Jesus was ushering in a kingdom of righteousness and peace, of love and adoration for God.  He envisioned a world filled with love and understanding and worship, a world not plagued by wars and sickness and death.  He was ushering in a world where little girls would not be unjustly punished for a crime they didn’t commit.  And, because of the leaders’ lack of ability to perceive something new, he had to make the ultimate sacrifice to usher it in.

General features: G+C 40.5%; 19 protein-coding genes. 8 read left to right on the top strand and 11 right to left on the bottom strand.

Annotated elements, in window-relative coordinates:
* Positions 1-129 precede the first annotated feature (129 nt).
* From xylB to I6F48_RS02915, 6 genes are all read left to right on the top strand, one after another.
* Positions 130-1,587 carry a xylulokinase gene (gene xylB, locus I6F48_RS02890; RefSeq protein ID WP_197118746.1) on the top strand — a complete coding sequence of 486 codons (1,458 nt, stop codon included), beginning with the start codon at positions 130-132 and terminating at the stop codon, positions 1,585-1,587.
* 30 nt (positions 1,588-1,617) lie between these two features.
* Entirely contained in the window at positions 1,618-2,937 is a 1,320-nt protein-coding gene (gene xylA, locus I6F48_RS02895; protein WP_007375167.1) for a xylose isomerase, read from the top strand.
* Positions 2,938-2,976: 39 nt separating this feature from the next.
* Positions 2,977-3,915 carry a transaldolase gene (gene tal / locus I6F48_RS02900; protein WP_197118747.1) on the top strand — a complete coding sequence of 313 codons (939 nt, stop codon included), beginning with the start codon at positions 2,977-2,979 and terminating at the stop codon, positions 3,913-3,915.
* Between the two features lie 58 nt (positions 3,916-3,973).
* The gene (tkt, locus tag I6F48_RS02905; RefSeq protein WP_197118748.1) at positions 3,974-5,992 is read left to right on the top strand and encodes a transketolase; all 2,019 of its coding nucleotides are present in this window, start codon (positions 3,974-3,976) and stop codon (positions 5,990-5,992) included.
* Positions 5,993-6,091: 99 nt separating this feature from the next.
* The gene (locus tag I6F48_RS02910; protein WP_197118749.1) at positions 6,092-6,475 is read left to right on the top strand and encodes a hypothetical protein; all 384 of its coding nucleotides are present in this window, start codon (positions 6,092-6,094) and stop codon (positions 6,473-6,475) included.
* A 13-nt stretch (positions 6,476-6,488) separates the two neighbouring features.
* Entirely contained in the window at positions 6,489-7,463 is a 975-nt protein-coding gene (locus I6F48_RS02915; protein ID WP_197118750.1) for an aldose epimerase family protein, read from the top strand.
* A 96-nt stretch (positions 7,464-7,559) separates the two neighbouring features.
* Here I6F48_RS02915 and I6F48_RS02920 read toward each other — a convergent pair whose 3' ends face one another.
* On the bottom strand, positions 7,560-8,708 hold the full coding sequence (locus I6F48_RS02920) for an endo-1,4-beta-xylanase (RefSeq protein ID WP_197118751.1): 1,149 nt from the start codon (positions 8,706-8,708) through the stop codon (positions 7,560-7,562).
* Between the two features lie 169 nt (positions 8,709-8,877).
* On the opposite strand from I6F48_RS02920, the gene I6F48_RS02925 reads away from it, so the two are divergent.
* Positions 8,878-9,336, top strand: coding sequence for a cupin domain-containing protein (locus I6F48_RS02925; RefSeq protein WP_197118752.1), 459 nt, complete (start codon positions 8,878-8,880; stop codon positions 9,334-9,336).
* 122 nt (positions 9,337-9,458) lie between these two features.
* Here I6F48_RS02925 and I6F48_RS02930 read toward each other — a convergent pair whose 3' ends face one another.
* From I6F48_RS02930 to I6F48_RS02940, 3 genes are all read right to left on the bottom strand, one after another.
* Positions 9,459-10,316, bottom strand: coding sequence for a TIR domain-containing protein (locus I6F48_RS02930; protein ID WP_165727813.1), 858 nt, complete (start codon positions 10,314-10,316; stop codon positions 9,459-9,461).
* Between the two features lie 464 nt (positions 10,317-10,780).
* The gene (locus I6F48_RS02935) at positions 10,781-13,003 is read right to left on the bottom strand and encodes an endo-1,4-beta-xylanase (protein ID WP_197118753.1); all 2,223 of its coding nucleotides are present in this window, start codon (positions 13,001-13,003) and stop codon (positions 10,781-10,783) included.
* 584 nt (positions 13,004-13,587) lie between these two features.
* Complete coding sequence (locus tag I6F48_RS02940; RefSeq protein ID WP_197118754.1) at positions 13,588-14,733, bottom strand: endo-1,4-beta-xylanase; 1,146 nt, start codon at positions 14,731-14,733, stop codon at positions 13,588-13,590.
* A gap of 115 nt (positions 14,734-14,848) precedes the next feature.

Now the big question is, have we created a church and worship practices that help or hinder our ability to perceive and experience God?  Have we reduced worship to a format that precludes any other way of doing worship?  Have we gotten into routines that eliminate other ideas about how to do worship?  Are we experiencing God on Sunday morning?  Are we experiencing God in our activities?  Are we experiencing God in our community?  Why or why not?  These are important questions to ask if we are to remain a vital, alive church.  It isn’t about being a perfect church, such a thing doesn’t exist.  It’s about worshipping and adoring a perfect God.  It’s about working imperfectly with this perfect God, about doing what God needs us to be doing.  If our heart is not in it for God, we stand a chance of becoming an institution, a social club, a place for people to come to commit themselves to rules.  We become another Temple where Jesus can and will overturn the tables, upset the system,